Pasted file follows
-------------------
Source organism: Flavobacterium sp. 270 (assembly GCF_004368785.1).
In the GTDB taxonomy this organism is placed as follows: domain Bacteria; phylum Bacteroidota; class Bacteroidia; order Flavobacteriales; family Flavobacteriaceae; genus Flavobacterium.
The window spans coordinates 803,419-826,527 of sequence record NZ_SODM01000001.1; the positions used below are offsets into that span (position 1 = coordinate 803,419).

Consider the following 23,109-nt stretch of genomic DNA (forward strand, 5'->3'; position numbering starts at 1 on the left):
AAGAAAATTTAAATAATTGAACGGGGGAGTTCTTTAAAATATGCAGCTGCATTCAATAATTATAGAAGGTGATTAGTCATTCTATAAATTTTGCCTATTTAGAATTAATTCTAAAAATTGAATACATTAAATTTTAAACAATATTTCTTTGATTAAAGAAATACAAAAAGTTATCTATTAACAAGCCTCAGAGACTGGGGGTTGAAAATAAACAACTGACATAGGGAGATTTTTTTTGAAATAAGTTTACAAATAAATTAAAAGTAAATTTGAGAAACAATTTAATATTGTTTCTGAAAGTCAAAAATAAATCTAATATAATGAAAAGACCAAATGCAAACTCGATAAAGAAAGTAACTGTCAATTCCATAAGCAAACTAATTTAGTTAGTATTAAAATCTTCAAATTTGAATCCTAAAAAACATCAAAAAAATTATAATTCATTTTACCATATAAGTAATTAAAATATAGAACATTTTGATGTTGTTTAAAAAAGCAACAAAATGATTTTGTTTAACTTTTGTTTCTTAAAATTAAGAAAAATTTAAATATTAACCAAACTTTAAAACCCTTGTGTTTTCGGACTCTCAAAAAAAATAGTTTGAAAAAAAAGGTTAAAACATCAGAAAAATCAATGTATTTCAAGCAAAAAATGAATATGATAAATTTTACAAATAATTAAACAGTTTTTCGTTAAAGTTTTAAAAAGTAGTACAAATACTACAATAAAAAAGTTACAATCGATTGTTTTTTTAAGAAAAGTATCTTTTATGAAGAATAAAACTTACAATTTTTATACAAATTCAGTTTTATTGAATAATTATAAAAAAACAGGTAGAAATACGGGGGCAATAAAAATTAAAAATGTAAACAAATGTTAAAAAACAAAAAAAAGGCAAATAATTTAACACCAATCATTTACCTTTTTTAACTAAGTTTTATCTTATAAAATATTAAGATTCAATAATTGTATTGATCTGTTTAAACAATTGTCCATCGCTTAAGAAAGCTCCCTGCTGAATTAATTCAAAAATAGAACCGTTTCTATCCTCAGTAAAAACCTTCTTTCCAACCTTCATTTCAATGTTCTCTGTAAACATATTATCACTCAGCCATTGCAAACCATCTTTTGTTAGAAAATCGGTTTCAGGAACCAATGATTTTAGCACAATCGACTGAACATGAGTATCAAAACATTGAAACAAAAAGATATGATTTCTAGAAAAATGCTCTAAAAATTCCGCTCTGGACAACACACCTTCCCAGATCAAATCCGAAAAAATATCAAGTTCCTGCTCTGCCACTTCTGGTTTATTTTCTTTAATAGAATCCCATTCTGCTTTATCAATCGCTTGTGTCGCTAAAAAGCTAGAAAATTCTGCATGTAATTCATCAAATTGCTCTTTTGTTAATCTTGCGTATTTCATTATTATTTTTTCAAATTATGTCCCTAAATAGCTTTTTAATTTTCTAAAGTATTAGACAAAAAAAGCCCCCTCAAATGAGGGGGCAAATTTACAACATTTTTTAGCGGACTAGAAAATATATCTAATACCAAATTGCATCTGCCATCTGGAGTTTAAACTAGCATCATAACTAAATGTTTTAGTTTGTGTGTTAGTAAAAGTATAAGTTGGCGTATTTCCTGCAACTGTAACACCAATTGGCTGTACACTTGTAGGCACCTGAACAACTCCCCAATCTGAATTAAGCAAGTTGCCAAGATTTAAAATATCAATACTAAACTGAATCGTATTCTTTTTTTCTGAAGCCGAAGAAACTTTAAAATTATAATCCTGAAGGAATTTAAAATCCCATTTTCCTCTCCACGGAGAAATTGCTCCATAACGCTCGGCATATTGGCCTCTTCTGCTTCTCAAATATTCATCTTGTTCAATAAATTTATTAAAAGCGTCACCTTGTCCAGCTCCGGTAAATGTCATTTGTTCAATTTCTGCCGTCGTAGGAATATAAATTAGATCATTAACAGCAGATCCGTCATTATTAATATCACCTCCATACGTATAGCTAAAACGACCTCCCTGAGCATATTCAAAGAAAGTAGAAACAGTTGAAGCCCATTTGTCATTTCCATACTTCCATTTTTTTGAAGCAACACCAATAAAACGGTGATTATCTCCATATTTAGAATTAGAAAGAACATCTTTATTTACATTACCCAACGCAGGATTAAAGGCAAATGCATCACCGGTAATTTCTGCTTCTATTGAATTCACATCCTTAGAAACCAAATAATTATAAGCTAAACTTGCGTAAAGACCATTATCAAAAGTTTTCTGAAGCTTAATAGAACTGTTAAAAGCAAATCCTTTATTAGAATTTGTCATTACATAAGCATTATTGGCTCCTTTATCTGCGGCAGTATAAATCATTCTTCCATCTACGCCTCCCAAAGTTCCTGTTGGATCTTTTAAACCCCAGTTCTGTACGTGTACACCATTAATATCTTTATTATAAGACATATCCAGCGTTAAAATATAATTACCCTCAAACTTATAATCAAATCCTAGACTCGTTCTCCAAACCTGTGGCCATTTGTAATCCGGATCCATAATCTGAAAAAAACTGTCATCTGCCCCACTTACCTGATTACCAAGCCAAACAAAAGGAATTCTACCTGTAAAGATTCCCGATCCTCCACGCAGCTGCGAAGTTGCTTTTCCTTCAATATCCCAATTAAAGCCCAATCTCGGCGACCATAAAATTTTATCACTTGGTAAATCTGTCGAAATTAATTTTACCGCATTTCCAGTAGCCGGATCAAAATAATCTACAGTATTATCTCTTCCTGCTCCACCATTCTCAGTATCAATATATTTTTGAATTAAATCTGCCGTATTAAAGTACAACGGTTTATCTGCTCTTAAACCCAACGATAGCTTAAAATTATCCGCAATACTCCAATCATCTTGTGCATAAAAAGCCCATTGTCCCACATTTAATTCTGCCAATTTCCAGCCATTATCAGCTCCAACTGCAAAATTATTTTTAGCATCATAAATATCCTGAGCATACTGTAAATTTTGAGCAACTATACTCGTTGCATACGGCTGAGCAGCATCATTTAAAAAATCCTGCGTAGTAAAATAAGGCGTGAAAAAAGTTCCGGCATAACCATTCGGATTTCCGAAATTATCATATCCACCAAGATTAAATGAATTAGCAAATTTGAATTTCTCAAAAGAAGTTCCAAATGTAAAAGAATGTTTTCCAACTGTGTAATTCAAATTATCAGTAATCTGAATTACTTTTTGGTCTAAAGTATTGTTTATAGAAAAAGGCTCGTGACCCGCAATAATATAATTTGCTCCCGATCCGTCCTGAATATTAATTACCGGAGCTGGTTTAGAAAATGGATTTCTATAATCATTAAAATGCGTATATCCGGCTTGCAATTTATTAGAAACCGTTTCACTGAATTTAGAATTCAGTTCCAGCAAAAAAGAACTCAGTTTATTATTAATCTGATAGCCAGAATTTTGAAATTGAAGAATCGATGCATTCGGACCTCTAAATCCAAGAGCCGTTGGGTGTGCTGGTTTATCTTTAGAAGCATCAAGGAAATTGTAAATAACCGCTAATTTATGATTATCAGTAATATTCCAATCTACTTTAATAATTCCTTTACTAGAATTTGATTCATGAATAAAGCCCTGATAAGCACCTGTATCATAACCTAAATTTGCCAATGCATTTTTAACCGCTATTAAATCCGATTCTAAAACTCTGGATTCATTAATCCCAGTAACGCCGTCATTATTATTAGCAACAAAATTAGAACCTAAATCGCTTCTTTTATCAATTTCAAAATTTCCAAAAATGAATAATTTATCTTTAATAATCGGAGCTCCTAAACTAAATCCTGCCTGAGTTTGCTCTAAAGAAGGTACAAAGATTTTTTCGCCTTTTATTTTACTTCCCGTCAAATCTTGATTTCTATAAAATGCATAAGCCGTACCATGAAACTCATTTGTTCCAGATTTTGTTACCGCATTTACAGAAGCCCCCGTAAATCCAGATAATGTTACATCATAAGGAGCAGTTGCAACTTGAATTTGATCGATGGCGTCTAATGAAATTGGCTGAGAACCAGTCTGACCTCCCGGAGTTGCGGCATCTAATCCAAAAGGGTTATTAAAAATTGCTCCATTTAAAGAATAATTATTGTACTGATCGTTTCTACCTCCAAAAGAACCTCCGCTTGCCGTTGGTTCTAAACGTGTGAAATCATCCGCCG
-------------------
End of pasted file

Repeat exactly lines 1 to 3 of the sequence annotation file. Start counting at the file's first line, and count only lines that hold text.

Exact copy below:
Source organism: Flavobacterium sp. 270 (assembly GCF_004368785.1).
In the GTDB taxonomy this organism is placed as follows: domain Bacteria; phylum Bacteroidota; class Bacteroidia; order Flavobacteriales; family Flavobacteriaceae; genus Flavobacterium.
The window spans coordinates 803,419-826,527 of sequence record NZ_SODM01000001.1; the positions used below are offsets into that span (position 1 = coordinate 803,419).